In recognition of the millions of workers not earning enough to support a normal standard of living, in his budget of July 2015 Chancellor George Osborne announced a new ‘National Living Wage’ for all workers in the UK over the age of 25.
Despite a positive reaction in general the announcement was met with some concern from employers, particularly those in the financially troubled care sector already afflicted by cuts to local authority funding and the pressures of an aging population.
One year on from the introduction of the National Living Wage, we take a look at the so-called “social care crisis” and the extent to which this has been worsened by these rising costs associated with the new minimum wage.
National Living Wage
All workers in the UK aged 25 and over became entitled to the new living wage from 1 April 2016, with an estimated 6 million workers receiving a pay increase as a result. The wage was originally set at £7.20 per hour, to increase yearly with a target of reaching more than £9.00 per hour by 2020. From 1 April 2017 the national living wage is £7.50.
Workers under the age of 25 are still subject to the National Minimum Wage (from 1 April 2017 this is £7.05 for 21 to 24 year olds, £5.60 for 18-20 and £4.05 for under 18’s).
Impact upon care providers
As one of the biggest employers of minimum wage labour in the UK it was inevitable that the new living wage would have a significant impact upon care providers. Although the 50 pence per hour pay rise may not seem significant, it equates to a pay rise of almost £1,000 per (full-time) minimum wage worker per year. For a firm with a large workforce this can amount to a substantial increase to the annual wage bill.
On the face of it the living wage will of course be beneficial to care workers, and it is hoped that in the long run it will lead to improved recruitment and retention rates and a better quality of care for the most vulnerable members of society. However, the closure of almost 70 care homes since December 2016 and reports that one quarter of the UK’s care companies are at risk of insolvency suggests that care homes are under an unsustainable financial strain, raising concerns about how these ever-increasing costs are going to be met.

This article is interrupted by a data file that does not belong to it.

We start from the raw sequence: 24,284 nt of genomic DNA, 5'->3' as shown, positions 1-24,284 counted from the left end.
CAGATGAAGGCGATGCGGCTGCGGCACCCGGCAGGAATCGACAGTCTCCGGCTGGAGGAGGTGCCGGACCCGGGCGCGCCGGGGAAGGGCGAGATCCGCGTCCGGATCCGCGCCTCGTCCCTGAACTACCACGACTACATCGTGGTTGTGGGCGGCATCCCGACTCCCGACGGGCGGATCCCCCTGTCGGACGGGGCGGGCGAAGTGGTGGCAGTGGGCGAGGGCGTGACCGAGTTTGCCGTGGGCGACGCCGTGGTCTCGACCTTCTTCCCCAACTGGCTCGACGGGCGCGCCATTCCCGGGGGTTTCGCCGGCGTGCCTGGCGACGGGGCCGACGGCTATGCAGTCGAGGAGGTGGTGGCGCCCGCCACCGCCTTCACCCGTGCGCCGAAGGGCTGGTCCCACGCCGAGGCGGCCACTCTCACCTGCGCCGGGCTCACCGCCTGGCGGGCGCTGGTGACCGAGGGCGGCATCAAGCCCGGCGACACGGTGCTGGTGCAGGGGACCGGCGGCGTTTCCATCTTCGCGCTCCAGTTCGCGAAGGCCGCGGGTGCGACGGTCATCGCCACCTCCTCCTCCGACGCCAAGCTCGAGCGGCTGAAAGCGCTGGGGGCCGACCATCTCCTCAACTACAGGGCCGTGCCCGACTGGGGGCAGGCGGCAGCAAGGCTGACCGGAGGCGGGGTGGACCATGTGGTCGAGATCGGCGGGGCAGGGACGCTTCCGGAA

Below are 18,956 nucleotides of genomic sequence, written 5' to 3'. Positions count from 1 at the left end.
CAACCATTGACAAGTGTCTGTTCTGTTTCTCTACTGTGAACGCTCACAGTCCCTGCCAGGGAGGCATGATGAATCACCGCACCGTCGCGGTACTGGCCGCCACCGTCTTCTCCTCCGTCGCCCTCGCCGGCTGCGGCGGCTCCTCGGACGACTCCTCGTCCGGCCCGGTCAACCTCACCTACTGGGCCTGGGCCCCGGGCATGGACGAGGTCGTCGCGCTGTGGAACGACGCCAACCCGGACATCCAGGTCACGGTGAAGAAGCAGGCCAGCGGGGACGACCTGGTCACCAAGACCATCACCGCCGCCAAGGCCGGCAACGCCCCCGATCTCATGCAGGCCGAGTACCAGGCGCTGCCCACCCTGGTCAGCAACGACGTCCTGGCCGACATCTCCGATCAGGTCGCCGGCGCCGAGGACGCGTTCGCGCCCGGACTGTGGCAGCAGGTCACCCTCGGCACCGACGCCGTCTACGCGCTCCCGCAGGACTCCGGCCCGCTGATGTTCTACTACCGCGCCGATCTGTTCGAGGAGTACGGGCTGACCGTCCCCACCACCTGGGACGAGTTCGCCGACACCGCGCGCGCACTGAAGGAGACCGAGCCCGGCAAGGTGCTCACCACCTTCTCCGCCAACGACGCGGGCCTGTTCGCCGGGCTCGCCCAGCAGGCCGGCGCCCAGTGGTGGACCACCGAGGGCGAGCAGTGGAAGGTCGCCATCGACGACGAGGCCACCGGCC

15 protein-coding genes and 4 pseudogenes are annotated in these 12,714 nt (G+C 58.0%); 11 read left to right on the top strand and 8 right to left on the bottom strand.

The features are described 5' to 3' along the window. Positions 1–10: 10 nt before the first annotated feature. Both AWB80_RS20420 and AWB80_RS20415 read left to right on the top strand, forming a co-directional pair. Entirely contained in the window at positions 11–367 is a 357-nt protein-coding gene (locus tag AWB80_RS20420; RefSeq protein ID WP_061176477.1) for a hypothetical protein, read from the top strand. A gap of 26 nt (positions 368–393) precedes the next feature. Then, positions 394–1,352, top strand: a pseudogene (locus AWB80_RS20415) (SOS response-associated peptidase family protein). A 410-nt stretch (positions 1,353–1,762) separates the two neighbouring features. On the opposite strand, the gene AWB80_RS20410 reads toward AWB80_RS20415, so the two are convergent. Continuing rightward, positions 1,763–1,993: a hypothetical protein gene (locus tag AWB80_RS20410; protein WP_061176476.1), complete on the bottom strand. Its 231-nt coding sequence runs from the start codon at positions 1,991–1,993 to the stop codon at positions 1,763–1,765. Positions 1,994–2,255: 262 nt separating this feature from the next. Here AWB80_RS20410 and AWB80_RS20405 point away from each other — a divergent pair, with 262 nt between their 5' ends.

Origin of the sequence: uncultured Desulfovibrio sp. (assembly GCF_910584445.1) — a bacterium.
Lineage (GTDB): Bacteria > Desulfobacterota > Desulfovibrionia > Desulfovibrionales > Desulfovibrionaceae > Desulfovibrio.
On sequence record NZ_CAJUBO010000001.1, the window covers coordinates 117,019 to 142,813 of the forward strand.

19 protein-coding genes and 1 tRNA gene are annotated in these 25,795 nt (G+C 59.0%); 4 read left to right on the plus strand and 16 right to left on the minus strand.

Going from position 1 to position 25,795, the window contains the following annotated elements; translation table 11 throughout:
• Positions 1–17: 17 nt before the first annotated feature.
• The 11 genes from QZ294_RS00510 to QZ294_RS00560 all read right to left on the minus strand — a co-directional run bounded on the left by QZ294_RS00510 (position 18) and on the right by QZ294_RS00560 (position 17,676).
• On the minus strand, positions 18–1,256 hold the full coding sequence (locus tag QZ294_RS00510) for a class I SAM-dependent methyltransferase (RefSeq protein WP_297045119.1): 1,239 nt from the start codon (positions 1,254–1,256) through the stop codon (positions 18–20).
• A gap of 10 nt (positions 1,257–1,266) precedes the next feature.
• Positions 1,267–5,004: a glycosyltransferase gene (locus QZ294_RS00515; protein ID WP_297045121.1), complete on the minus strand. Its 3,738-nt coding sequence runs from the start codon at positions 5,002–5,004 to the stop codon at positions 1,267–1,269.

The national living wage cannot be held solely responsible for these difficulties. Adult social care in the UK is an area which has suffered historic under-funding and is now also faced with the pressures of an aging population. With an estimated 2 million extra carers being required in England by 2025, together with a yearly increase to the National Living Wage, the problem looks set to worsen.
Handing back contracts
Last month it was revealed that care providers have cancelled contracts with 95 councils across the UK, with councils no longer able to offer an hourly charge rate sufficient to cover the care companies’ costs partly as a result of the introduction of the National Living Wage.
The Executive Director of one of the UK’s leading home care providers Mears PLC has described the decision as “agonising”, but explained that he has been left with no choice as the hourly charge rates offered by many councils’ will result in providers ether not meeting the requirements of the National Living Wage for care staff, or delivering a sub-standard service to users.
Care providers’ wage costs look set to rise at an alarming rate over the coming months and years as the need for care workers increases and the National Living Wage rises. In addition, providers' increased staffing costs are set to increase even further following the introduction of pension auto-enrolment and court judgments on payments for sleepover shifts and travel time for care staff.
In response to repeated calls for more money the government has promised an extra £2bn for social care for English councils over the next three years. Whether this will be sufficient to plug the ever-growing gap and keep pace with the country’s increasing demand for social care remains to be seen.
If you need any advice on the living wage, please contact one of our employment lawyers.